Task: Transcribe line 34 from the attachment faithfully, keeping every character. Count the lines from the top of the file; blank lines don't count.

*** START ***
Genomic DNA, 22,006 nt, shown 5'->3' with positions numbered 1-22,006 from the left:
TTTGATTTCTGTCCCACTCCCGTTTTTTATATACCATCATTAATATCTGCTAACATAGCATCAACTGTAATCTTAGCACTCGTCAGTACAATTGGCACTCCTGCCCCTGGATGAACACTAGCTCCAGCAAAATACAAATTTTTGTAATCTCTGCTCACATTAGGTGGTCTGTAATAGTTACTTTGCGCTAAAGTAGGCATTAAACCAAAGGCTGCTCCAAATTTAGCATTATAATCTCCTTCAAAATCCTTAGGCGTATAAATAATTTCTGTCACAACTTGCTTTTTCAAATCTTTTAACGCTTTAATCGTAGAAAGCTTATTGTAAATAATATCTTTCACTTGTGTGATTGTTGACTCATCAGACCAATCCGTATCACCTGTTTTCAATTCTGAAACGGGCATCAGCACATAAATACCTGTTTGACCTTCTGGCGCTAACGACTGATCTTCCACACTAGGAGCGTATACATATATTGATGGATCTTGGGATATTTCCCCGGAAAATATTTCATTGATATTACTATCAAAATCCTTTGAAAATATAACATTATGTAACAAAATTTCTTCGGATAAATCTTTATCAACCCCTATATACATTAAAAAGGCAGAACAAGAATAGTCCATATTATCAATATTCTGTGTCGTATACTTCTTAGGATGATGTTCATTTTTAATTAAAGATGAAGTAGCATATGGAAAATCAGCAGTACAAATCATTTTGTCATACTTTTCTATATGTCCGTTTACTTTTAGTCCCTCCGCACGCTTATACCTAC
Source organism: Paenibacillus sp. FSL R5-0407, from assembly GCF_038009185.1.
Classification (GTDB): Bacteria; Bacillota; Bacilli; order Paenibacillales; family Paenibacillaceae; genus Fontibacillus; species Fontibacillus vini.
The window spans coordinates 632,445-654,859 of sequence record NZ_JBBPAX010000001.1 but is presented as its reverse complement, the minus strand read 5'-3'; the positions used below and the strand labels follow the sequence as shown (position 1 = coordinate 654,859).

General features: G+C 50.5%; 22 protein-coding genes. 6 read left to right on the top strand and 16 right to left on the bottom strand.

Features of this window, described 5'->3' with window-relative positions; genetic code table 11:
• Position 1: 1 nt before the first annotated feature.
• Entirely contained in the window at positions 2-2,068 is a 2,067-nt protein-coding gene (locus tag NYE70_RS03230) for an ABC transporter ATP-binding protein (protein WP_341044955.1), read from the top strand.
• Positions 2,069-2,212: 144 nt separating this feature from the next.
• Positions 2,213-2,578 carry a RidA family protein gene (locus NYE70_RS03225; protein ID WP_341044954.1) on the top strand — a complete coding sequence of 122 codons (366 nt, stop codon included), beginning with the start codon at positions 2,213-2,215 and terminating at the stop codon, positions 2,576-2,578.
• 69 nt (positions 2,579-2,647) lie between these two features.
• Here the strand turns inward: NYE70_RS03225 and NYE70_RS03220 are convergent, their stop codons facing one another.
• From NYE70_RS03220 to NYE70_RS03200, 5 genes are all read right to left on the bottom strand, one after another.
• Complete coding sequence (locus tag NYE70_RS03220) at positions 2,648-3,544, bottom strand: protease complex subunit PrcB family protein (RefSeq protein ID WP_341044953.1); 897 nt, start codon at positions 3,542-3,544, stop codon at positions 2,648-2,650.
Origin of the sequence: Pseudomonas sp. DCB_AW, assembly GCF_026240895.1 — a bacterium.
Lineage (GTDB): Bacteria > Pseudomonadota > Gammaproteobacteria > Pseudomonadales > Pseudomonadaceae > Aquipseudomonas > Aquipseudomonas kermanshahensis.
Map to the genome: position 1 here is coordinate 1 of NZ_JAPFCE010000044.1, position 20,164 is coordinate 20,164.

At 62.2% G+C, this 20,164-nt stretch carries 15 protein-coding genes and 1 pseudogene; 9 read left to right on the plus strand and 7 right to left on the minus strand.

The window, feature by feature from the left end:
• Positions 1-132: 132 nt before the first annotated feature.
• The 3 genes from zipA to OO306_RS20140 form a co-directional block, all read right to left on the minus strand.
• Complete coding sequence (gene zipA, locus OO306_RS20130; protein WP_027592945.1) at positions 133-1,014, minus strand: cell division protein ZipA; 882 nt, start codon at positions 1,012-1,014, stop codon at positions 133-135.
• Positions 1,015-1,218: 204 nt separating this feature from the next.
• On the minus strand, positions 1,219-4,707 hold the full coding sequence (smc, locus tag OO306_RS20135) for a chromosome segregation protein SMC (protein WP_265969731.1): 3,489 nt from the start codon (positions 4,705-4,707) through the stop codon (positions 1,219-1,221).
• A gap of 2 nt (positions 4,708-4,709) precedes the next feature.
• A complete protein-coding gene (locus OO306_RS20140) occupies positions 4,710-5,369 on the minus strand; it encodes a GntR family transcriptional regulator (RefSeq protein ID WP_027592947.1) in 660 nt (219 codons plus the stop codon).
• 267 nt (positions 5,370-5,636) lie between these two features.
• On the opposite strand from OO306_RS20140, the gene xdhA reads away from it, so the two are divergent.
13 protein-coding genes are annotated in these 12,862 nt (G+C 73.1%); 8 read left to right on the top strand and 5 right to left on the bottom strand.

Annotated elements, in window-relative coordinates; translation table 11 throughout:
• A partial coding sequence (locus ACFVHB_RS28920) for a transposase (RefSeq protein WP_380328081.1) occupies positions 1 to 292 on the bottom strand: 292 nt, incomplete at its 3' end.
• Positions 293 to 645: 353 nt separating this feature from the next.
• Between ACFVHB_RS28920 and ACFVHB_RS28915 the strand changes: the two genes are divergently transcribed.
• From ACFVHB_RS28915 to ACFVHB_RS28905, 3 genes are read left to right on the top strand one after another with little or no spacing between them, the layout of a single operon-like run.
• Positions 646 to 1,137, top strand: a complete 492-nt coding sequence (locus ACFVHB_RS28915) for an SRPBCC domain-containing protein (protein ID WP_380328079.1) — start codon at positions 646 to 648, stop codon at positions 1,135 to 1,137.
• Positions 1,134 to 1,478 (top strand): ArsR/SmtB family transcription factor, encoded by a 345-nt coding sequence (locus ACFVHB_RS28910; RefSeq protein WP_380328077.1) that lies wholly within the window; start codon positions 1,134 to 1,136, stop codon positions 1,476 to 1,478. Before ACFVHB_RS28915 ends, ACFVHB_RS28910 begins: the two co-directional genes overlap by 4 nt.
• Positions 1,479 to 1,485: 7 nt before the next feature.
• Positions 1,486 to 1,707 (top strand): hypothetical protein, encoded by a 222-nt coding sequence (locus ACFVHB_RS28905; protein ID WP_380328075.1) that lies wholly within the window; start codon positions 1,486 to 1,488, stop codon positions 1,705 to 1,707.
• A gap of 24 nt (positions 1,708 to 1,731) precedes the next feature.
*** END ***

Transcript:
• Between ACFVHB_RS28920 and ACFVHB_RS28915 the strand changes: the two genes are divergently transcribed.